Mental health should be at forefront of national priorities - GulfToday

Mental health should be at forefront of national priorities

Naomi Osaka, Simone Billes

Naomi Osaka, Simone Biles

Victoria Gagliardo-Silver, The Independent

On Tuesday morning, star Team USA gymnast Simone Biles withdrew from one of the finals events of the Tokyo Olympics, saying, “I have to focus on my mental health and not jeopardize my health and well-being.” Biles had stumbled during her initial move on the floor, and left the mat before returning to confirm that she was pulling out. “Physically, I feel good. I’m in shape,” she said after her exit during an appearance on the Today show. “Emotionally, it varies on the time and moment. Coming to the Olympics and being head star isn’t an easy feat.”

Biles also noted during her withdrawal that she was inspired by Naomi Osaka, who withdrew from the French Open this year citing her mental health, and was met with a considerable amount of criticism. Biles’ team went on to win a silver medal without her, while Osaka was ousted in the Olympic tennis third round.

If you have something to say about Biles and Osaka taking breaks for themselves that aren’t just well-deserved, but very clearly needed, I’d love to see if you’re capable of performing on the same physical or mental levels as them. Are you waking up every morning to train? Restricting your diet to the healthiest foods on the market? Sacrificing the fun of your twenties to represent your country in an international sports competition? I didn’t think so.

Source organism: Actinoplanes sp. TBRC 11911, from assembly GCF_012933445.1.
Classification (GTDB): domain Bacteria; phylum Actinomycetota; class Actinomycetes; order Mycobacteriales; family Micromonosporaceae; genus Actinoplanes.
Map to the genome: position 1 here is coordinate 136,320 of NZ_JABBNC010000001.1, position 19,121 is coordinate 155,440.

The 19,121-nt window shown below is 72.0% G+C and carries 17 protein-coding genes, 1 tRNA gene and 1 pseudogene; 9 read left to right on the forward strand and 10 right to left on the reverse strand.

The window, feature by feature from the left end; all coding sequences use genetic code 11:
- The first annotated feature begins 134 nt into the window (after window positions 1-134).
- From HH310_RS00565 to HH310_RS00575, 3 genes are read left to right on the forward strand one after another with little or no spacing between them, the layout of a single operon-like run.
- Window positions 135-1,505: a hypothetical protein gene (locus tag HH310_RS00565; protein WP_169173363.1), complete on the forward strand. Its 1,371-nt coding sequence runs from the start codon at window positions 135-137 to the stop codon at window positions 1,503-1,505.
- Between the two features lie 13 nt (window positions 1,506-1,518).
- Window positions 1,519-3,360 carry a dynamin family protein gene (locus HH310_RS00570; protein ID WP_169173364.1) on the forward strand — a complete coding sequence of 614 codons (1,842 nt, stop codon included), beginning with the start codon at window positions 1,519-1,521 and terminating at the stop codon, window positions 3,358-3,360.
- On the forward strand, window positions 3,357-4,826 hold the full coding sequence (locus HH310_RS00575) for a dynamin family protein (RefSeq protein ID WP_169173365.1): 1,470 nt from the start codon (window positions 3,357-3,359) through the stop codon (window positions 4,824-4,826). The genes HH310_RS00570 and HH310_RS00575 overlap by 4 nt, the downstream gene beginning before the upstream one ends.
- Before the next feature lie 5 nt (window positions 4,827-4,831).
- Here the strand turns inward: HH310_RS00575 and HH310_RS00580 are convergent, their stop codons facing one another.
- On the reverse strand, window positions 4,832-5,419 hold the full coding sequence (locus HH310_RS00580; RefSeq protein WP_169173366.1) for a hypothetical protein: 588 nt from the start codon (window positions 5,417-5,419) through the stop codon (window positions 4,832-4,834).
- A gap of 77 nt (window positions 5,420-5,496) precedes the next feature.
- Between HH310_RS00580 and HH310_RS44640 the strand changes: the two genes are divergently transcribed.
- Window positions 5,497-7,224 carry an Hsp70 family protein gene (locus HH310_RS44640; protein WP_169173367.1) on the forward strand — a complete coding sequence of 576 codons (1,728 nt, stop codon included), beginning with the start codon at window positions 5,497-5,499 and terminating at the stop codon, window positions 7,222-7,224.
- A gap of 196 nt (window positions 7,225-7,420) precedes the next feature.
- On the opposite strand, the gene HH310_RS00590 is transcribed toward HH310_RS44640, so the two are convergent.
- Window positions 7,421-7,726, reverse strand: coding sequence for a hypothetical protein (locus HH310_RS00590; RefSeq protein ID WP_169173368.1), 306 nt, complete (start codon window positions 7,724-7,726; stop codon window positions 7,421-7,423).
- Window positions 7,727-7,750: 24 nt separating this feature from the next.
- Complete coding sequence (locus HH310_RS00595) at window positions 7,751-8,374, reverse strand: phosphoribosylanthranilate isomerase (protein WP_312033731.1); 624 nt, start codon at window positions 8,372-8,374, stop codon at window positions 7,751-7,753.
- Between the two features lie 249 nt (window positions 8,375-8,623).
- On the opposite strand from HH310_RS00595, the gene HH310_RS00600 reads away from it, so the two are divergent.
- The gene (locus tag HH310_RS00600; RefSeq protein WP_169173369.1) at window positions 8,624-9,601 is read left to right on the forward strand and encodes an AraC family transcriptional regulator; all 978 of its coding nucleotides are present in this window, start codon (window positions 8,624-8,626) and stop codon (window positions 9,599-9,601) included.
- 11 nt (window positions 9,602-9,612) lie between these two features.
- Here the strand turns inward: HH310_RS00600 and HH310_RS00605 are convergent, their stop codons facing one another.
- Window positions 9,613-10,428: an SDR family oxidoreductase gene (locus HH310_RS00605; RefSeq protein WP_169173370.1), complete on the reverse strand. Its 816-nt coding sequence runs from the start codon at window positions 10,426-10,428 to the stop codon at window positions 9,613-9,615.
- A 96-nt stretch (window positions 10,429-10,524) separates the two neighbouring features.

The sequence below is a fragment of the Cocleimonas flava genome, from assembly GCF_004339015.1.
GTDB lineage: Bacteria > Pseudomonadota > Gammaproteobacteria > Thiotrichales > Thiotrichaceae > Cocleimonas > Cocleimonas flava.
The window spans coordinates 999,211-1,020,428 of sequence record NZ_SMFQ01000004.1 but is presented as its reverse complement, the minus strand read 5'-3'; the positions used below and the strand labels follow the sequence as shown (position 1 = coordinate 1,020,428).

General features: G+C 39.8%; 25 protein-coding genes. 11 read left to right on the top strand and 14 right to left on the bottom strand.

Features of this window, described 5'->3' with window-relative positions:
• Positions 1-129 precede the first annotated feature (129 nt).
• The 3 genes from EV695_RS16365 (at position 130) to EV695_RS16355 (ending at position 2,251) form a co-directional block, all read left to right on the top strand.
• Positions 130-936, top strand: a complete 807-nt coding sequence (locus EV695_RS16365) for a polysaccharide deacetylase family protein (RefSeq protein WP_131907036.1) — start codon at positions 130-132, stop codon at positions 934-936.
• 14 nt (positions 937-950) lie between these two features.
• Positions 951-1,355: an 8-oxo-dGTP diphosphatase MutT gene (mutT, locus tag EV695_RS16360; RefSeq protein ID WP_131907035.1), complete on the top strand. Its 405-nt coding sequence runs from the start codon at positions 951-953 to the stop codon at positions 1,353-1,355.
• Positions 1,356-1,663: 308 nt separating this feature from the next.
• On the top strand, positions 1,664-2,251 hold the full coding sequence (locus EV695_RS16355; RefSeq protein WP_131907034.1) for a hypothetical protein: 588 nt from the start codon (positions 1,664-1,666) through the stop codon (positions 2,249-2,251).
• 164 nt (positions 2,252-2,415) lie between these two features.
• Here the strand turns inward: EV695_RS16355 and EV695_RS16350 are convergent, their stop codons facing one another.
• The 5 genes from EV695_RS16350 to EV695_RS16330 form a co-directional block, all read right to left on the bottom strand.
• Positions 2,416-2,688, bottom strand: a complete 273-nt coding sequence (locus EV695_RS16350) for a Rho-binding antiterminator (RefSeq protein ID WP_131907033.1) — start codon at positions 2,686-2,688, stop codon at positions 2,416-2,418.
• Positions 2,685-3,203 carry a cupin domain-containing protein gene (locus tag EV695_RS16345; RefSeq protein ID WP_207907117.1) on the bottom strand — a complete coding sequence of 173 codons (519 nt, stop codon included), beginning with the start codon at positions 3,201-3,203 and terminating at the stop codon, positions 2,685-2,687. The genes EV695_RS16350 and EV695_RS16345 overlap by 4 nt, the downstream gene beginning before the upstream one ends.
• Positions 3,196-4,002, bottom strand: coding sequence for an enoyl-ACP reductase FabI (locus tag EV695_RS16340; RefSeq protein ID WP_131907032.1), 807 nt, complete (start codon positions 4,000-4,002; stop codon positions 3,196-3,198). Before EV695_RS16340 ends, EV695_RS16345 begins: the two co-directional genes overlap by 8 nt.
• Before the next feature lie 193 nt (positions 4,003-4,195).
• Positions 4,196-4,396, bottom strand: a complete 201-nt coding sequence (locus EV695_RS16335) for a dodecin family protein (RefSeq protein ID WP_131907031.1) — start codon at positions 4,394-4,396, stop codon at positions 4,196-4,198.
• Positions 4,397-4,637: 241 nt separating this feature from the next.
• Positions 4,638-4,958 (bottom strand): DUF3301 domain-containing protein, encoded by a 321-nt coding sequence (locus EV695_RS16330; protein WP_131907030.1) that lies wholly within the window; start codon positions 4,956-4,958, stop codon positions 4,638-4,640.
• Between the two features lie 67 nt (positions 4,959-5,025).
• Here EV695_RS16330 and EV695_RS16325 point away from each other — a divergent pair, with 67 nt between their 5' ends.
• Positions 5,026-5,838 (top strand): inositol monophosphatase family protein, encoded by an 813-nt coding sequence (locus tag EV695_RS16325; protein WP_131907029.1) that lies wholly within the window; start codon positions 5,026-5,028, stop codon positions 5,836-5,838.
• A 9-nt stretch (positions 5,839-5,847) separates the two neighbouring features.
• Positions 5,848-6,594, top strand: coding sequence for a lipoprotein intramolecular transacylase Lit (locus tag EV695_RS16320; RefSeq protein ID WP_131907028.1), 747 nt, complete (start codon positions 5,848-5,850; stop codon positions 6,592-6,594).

Mental health should be at the forefront of our national priorities — and while teammates have been supportive of Biles, social media is full of criticism for her and Osaka. Indeed, the unique pressures experienced by young Black women called on to represent America are worth noting and examining. No matter how talented these women are, too many have suffered for those talents. Consider how Sha’Carri Richardson was disqualified for testing positive for marijuana — a drug few could argue was athletically “performance-enhancing” — earlier this year. Richardson lives in a state where recreational cannabis is legal, and she told a reporter that she had smoked after hearing that her biological mother had died. This week, US soccer star Megan Rapinoe was able to speak publicly about her use of CBD during training, and there were no apparent career repercussions.

There is a long history here. Many will remember the treatment of Caster Semenya, the South African Olympic sprinter who was subject to painful scrutiny after she was found to have naturally high testosterone levels after routine tests. This year, two Namibian sprinters have been disqualified for the same reasons. Time and time again, Black women athletes are raised up then torn down in public for reasons mostly beyond their own control. And let us not forget that when they step off the Olympic stage, these athletes still face the same dangers as all Black women: Serena Williams, one of the world’s most decorated athletes, almost died giving birth to her child. Black women have much higher instances of death during labour than their white counterparts.

This is what we mean when we say racism is systemic: it’s built into the rules, whether they’re the rules of the hospital or the rules of the Olympic Games. And it runs so much deeper than many people realize.

Health is, or at least should be, holistic. You can’t play your best game if you’re not at your best. Biles knew this: she messed up her first physical challenge of the Olympics because she wasn’t in the right mental space to perform.

During her withdrawal announcement, Biles said, “We have to protect our body and our mind… It just sucks when you’re fighting with your own head.” Sports fans are understanding about not forcing their favourite athletes to work through a torn ACL or a sprained ankle. So why shouldn’t the same logic be applied to preserving their career through ensuring they stay mentally in form?

Related articles